The automobiles of the 1930s and ’40s were mysterious machines. They had evolved from clunky motorized carriages to comfortable, reliable forms of transportation. Yet they were still far removed from their full potential. Looking to the future for inspiration, a group of engineers from Europe and North America set out to design vehicles that would redefine the paradigm. Tapping into the Art Deco artistic movement of the era, these engineers tinkered and dreamed, producing vehicles that were both beautiful and ahead of their time.
And so the Art Deco car was born.
The Future Of Our Past
Laws were different then. Fenders could be sculpted into flowing curves of metal, with safety performance as an afterthought. Doors and their arrangement were optional; windshields could be rolled down for pure, open driving; and dorsal fins could protrude from rear windows. The engineers did keep function in mind, however, as these vehicles were extremely wind resistant and agile compared to the competition (balanced weight distribution, unibody frames, advanced handling and suspension, etc.). The 1935 Chrysler Imperial Model C-2 Airflow, for example, was designed by Carl Breer using wind tunnel testing and input from aviation founder Orville Wright.
Talbot-Lago T-150C-SS Teardrop, 1938. Photo © 2016 Peter Harholdt.
Sadly, like most things ahead of their time, the majority of the Art Deco vehicles weren’t understood by the market, and sales floundered. Some never made it past the concept stage. It took the automotive industry decades to catch up to these designs. Even now, one can argue that these vehicles are more modern than what’s currently on the road. Today, automotive engineers are forced to meet the confines of safety and emissions standards, with art being secondary. This is of course a benefit to all drivers. But…there is something romantic about a vehicle free of restrictions.
BMW R7 Concept Motorcycle, 1934. Photo © 2016 Peter Harholdt.
The Art Deco period was a time when engineers had the freedom to sculpt vehicles to their wildest imagination. It was a movement that will most likely never be reproduced in our lifetime. Too modern at their inception, and tragically now too far behind, the Art Deco cars sit gleaming under museum lights. They serve as reminders of what could have been and inspiration for what can be achieved.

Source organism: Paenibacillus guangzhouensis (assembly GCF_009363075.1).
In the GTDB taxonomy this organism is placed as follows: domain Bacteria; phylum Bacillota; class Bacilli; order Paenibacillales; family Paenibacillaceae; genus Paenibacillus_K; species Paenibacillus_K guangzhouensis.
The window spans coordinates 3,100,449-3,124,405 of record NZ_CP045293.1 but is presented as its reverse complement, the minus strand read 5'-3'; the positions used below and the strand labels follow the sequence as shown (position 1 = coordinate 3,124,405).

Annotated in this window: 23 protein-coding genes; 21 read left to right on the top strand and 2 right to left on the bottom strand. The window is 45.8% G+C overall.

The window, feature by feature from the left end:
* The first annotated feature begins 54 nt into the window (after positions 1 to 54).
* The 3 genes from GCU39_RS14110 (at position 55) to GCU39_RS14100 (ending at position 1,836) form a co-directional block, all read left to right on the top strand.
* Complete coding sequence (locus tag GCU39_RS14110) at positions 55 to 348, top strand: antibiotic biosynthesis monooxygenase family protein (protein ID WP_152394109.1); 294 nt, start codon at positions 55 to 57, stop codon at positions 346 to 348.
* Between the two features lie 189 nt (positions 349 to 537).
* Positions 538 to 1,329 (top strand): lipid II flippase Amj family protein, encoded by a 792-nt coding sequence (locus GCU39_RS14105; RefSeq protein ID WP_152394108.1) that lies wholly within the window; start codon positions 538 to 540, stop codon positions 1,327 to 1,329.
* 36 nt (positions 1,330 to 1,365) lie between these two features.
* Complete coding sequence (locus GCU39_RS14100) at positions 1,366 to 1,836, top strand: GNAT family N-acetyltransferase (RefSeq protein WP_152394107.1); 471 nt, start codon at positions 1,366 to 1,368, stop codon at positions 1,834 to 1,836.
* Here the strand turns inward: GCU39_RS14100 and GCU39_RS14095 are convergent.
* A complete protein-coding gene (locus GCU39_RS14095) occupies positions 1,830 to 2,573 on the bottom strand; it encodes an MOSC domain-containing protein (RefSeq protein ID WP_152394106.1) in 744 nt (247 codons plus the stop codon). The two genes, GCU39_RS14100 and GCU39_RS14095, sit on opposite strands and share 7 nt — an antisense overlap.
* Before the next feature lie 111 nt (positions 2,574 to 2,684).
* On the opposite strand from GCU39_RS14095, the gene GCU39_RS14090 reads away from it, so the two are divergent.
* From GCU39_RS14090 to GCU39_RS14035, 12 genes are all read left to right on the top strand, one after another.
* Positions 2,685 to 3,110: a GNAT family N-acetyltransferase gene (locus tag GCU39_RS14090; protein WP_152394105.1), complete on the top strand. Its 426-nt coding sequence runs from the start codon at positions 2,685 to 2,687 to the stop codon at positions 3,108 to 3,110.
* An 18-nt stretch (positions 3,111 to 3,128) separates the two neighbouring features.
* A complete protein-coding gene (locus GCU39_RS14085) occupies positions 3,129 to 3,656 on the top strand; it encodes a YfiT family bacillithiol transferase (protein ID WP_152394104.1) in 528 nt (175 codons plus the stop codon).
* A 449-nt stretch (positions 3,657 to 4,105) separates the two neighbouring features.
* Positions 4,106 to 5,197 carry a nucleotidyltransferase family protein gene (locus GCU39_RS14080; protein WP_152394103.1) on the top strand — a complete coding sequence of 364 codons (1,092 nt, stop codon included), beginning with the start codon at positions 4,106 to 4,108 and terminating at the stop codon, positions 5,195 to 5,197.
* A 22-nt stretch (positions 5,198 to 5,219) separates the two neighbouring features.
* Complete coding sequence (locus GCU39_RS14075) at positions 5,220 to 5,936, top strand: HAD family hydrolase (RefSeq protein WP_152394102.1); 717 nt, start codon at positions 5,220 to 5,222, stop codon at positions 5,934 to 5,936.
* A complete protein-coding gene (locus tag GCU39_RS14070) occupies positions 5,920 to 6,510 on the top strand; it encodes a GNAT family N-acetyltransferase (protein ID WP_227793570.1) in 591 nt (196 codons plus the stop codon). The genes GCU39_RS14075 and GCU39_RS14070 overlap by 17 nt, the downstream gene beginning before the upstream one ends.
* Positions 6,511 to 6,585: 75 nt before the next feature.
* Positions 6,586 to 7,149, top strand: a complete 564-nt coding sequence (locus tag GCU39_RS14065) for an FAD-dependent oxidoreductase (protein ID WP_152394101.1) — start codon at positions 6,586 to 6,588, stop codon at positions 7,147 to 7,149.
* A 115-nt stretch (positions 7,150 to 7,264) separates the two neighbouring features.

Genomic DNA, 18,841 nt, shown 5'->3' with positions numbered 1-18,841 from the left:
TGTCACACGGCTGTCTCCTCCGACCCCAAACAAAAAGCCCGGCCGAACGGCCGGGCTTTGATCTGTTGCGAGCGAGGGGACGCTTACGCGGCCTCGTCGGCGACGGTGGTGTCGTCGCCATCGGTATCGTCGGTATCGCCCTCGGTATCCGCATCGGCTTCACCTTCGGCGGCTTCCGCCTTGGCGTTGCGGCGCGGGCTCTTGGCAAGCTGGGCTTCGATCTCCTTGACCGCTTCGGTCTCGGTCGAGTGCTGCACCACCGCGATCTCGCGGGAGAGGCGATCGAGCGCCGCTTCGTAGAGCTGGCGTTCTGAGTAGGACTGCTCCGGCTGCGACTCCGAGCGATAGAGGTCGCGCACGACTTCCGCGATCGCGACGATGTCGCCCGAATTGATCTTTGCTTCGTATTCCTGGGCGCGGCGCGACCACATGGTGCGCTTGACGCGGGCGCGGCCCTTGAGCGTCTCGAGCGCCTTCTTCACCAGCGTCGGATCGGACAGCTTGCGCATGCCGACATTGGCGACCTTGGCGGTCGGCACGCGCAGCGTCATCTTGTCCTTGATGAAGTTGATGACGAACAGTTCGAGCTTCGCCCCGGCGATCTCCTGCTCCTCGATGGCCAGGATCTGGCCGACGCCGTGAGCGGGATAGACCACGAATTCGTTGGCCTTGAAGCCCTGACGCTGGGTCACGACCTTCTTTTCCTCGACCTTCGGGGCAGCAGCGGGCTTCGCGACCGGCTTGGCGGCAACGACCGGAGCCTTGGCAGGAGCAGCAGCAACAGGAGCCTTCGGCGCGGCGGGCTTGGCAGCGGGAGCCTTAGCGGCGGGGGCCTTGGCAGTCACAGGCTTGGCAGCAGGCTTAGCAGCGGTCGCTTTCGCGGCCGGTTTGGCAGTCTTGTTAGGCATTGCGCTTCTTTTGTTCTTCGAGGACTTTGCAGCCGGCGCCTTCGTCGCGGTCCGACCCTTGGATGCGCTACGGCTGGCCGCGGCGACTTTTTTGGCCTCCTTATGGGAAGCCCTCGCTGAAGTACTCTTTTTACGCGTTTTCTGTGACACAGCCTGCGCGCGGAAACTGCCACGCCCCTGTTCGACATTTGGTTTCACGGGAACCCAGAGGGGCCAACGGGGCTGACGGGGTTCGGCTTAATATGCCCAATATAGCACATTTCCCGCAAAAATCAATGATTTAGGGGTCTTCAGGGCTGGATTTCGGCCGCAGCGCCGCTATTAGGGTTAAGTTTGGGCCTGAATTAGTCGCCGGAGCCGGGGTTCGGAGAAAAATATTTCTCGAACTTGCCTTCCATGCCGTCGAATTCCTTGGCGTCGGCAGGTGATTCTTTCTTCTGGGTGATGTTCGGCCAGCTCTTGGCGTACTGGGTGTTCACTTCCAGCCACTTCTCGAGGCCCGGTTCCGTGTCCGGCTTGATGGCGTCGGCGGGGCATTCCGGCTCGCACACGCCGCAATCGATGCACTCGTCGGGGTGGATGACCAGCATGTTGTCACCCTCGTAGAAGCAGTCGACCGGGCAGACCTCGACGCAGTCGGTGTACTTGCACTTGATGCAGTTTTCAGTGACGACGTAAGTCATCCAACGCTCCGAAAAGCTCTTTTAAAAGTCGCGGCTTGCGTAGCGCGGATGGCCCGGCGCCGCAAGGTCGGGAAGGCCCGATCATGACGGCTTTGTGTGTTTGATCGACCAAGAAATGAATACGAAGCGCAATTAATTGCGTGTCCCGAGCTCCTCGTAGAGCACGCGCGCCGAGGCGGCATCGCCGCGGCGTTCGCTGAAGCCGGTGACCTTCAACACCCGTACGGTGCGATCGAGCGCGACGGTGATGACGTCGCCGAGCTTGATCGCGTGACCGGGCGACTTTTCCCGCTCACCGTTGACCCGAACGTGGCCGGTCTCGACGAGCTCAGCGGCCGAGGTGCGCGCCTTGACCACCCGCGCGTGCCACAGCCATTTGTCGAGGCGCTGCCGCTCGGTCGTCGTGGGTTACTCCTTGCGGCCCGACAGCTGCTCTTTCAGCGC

The Exhibition at North Carolina Museum of Art
To view some of these rolling sculptures in person, visit the North Carolina Museum of Art. The exhibition, “Rolling Sculpture: Art Deco Cars from the 1930s and ’40s,” curated by renowned automotive journalist Ken Gross, runs through January, 15, 2017. You can also view the full gallery of the 16 cars and three motorcycles below.
Buggati Type 57S Aerolithe, 1935. © 2016 Joe Wiecha.
Chrysler Imperial Model C-2 Airflow, 1935. Photo © 2016 Peter Harholdt.
Chrysler Thunderbolt, 1941. Photo © 2016 Michael Furman.
Delahaye 135M Figoni Roadster, 1938. Photo © 2016 Scott Williamson, Photodesign Studios.
Edsel Ford’s Model 40 Speedster, 1934. Photo © 2016 Peter Harholdt.
Henderson KJ Streamline, 1930. Photo © 2016 Peter Harholdt.
Hispano-Suiza H6B “Xenia,” 1938. Photo © 2016 Peter Harholdt.
Indian Model 441, 1941. Photo © 2016 Peter Harholdt.
Packard Twelve Model 1106, 1934. Photo © 2016 Peter Harholdt.
Peugeot 402 Darl’mat Coupe, 1936. Photo © 2016 Michael Furman.
Pierce-Arrow Silver Arrow, 1933. Photo © 2016 Peter Harholdt.
Tatra T87, 1940. Photo © 2016 Peter Harholdt.
Ruxton Model C, 1930. Photo © 2016 Peter Harholdt.
Voisin C28 Clairiere, 1936. Photo © 2016 Michael Furman.